This survey of process contaminants forms part of a current rolling programme due for completion in Dec 2018.
Process contaminants are chemical substances that are produced naturally in food during manufacturing or home-cooking. They are absent in the raw foods or raw materials used to make the food, and are only formed when components within the raw foods or materials undergo chemical changes during processing.
Acrylamide and furan may be formed at high temperatures during cooking, whether by manufacturers or consumers at home. Both substances have the potential to raise the risk of cancer, which will then increase with regular exposure to higher levels, over a lifetime.
Experts, including the European Food Safety Authority (EFSA) and those from the Joint Food and Agriculture Organization (FAO) and the World Health Organization (WHO) Expert Committee on Food Additives (JECFA), have previously concluded that current levels of dietary exposure to acrylamide and furan indicate a human health concern.
The Agency considers that exposure to acrylamide and furan should be reduced to as low as reasonably practicable (ALARP).
The 526 UK retail product samples represented the 10 food groups as specified in Commission Recommendation (EU) No. 2010/307 on the monitoring of acrylamide in food.
Acrylamide analysis was carried out on 518 samples taken from;
- Group 1 (French fries sold as ready to eat)
- Group 2 (Potato crisps)
- Group 3 (Pre-cooked French fries for home-cooking)
- Group 4 (Soft bread)
- Group 5 (Breakfast cereals)
- Group 6 (Biscuits and crackers)
- Group 7 (Coffee)
- Group 8 (Baby food other than processed cereal-based)
- Group 9 (Processed cereal baby food)
- Group 10 (Others e.g. popcorn, cakes, pastries and chocolate).
Furan analysis was carried out on 250 samples taken from Groups 5, 6, 7, 8 and 10.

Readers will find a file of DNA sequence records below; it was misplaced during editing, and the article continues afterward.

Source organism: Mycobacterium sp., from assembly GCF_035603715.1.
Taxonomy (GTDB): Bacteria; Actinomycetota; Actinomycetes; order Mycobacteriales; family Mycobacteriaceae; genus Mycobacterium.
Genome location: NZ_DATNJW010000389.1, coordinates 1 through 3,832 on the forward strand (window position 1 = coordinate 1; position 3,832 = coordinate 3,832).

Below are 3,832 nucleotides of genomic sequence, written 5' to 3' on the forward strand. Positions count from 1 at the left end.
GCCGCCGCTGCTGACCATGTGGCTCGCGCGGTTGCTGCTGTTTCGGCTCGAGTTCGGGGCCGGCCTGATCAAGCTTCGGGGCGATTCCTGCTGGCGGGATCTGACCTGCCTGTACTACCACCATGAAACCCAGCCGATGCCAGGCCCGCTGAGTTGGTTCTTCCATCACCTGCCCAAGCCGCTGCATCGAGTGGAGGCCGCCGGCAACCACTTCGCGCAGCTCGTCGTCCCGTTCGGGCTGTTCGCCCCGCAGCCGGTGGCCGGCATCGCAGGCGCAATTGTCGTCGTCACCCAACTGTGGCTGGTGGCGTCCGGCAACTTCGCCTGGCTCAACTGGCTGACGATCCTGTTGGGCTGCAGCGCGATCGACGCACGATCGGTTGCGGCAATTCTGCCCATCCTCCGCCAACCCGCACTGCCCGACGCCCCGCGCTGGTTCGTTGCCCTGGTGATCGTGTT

The acrylamide and furan results from this survey form part of a longer term surveillance programme and have been sent to the European Food Safety Authority (EFSA) for collation and analysis with survey data from other European countries
The levels of acrylamide and furan obtained over the period of January 2014-November 2015 do not increase concern about risk to human health. The Agency has therefore not changed its advice to consumers.
Due to the nature of the survey and the limited dataset to date, it is important to be cautious when drawing conclusions from the reported data. It is important also to consider the variety of different ways that manufacturers may process similarly branded products resulting in different levels of process contaminants being found.
This phase of the on-going programme of surveillance gives a snapshot of the range of levels of acrylamide and furan that may be expected in retail products on sale in the UK at the time of sampling. It is therefore an indication of the levels that consumers may typically be exposed to in certain foods. However, the survey does not cover all food prepared in the home and as such, these results do not take into account the acrylamide or furan that consumers may be exposed to from home-cooking.